Truly, A Rose Between Two Thorns
I had to photograph these roses just before I cut them down, just to remind us all how resilient these plants are - some of them flowering even in the Australian winter that gets colder the further south you go in the country-continent.
Last week we completed the pruning of the roses at Casa Authorblog - a long process, because there are so many rose bushes around the property. A lot of people start cutting their roses back as soon as winter begins, but I have a slightly different theory.
The way I figure it, there’s not much point cutting roses back while we still get heavy frost as well as ice in the morning. So I let them be, with their straggly branches bare of any leaves, but I get the secateurs out in late July, when the worst of the frosts are behind us.
Then we begin the long job of pruning each bush. Some of them grow to the limit of my arm’s reach, and there is one climbing rose in particular that reaches about four metres in height. As each bush is pruned, we use secateurs to cut the branches into smaller bits and these are then loaded into a special bin for gardening-related items.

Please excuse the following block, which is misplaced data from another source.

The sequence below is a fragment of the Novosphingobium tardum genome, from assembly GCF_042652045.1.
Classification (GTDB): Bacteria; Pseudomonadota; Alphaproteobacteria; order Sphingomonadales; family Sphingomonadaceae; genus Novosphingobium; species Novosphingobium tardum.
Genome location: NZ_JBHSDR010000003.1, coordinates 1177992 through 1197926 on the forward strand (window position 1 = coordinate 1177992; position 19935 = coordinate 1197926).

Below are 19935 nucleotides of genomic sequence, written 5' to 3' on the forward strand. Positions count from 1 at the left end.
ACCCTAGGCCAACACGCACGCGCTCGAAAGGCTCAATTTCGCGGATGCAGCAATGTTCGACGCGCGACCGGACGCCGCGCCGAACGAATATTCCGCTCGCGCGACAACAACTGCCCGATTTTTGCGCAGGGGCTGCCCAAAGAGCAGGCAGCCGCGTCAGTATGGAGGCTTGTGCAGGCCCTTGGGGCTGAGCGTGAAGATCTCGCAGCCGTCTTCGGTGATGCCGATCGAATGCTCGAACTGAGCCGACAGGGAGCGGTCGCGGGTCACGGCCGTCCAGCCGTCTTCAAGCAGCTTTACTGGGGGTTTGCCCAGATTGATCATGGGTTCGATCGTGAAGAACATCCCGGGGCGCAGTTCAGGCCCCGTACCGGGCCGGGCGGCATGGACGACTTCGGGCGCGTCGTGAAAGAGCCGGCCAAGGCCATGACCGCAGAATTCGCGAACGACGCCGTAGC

Already, some of the bushes have started to sprout new growth, fresh leaves and shoots that are a rich burgundy. And now I start checking each bush for aphids, those little green insects that suck the life out of any fresh shoots.
Kinda like an "Aphid and Goliath" situation, huh?
Visit Luiz Santilli Jr for the home of Today's Flowers.